Adversarial #phishing kits, #BGP internet infrastructure and ransomware infecting cities and towns of all sizes.
TLP White: In this edition of Hacking Healthcare, we discuss the growth of Phishing-as-a-Service. We then check in on how decades old internet infrastructure is fueling security concerns and internet outages. Finally, we examine the worrying trend of ransomware infecting cities in towns across the United States, and what that might mean for the future.
As a reminder, this is the public version of the Hacking Healthcare blog. For additional in-depth analysis and opinion, become a member of H-ISAC and receive the TLP Amber version of this blog (available in the Member Portal.)
Welcome back to Hacking Healthcare.
Hot Links –
1. Phishing Demand Creates Supply.
While nation state hackers have traditionally always had the best tools, supporting infrastructure, and political cover to be the most harmful to those unfortunate enough to be in their crosshairs, the abilities of less well-resourced adversaries are always increasing. A reminder of this is the growing field of Phishing-as-a-Service. Where once a professional phishing scheme required a substantial amount of technical knowledge and resources—everything from a native grasp of the target’s language, professional looking website templates, the ability to host the supporting infrastructure, and innovative methods of delivery—these new services provide ready-made phishing kits. Everything from hosting infrastructure, IT support, professionally designed templates, email lists sorted by target demographic, and even methods of evading detection can be purchased on the cheap.
The Cyren security blog recently posted that 87% of phishing kits now include one form of evasive techniques. Their report details the six most common techniques as being HTML character encoding, content encryption, inspection blocking, URLs in attachments, content injection, and legitimate cloud hosting. The result of all this has been an increase in phishing attacks by 17% in the first quarter of 2019, and an increase in organizations reporting a successful phishing attack from 30% in 2017 to 44% in 2018. This phishing trend is likely to continue due to the lowered barriers of entry and the fact that phishing remains a successful attack method, despite considerable progress on defenses over the last few years.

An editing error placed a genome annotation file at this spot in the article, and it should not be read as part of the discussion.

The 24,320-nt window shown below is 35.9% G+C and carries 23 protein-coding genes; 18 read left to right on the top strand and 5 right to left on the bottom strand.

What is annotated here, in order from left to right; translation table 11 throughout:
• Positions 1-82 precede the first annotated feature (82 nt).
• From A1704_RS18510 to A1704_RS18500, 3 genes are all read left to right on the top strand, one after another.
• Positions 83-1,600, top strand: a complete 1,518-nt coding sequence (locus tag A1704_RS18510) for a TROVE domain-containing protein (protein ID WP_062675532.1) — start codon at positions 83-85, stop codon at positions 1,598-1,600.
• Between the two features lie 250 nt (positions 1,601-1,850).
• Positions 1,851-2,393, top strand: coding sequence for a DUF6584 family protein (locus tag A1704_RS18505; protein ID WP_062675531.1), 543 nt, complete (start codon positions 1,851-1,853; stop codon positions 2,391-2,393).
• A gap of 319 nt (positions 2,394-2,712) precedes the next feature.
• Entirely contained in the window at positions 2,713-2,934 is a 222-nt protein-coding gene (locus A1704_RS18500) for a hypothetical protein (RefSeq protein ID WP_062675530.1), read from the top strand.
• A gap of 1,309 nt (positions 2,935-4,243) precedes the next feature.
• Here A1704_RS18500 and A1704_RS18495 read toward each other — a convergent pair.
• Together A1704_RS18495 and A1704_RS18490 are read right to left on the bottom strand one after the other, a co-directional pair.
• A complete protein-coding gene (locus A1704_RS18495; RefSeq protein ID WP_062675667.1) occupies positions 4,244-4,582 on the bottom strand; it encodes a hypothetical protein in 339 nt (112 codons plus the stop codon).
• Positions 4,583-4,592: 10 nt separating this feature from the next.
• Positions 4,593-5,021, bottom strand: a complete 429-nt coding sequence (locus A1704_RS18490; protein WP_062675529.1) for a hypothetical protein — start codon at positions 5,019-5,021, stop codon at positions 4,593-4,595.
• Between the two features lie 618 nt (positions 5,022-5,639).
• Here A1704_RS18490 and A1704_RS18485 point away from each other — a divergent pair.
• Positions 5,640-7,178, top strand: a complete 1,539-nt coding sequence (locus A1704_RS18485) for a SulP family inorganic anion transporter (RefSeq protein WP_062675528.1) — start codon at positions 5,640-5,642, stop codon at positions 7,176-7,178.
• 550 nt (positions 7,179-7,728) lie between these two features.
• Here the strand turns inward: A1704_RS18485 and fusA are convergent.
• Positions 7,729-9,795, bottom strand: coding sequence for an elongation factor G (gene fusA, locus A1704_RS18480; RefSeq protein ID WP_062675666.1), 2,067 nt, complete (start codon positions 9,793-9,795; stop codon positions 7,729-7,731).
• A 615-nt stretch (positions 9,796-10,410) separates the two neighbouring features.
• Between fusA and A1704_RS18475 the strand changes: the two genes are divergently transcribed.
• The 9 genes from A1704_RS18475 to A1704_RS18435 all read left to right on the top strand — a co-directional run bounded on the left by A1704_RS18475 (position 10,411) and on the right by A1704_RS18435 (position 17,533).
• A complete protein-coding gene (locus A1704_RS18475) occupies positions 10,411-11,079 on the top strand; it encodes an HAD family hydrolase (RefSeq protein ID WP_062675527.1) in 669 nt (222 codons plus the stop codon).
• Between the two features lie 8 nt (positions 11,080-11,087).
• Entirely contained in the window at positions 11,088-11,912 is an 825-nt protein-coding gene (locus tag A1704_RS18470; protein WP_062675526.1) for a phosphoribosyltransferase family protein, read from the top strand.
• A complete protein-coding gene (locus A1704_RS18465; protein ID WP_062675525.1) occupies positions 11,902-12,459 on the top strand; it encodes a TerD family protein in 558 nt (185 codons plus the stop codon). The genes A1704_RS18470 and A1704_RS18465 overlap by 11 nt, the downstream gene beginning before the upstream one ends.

2. Underlying Internet Infrastructure Open to Manipulation.
In the somewhat unlikely event you have never have heard of the Border Gateway Protocol (BGP), you have definitely been affected by it. To put it simply, the BGP protocol is what helps networks on the internet set the route for data transmitted across the internet’s many interconnected networks, and it operates today much the same as it has since 1994. The BGP system has scaled well and remains fairly robust as an operational protocol, but lately it has begun to show its age, particularly when it comes to security.
The BGP system is essentially based on trust. It trusts that all the various nodes and networks that provide the information to calculate the best route to send data efficiently are sending truthful updated information. When the information provided to BGP is wrong, intentionally or unintentionally, the data simply gets routed to or through unintended places. Furthermore, if the traffic being rerouted is significantly heavier than the new routes capacity it can lead to outages, or it could cause increased latency if the new path is significantly more circuitous than the ideal path.
The most common cause of these mishaps is simple human error, which is what happened when a mistake by Verizon happened to route an enormous amount of traffic through a small ISP in Pennsylvania last week. However this “weakness” in the BGP system is also open to malicious hijacking. Those who are able to manipulate the system can route potentially valuable data through their preferred pathway, which is something some security researchers have accused China of doing in the past.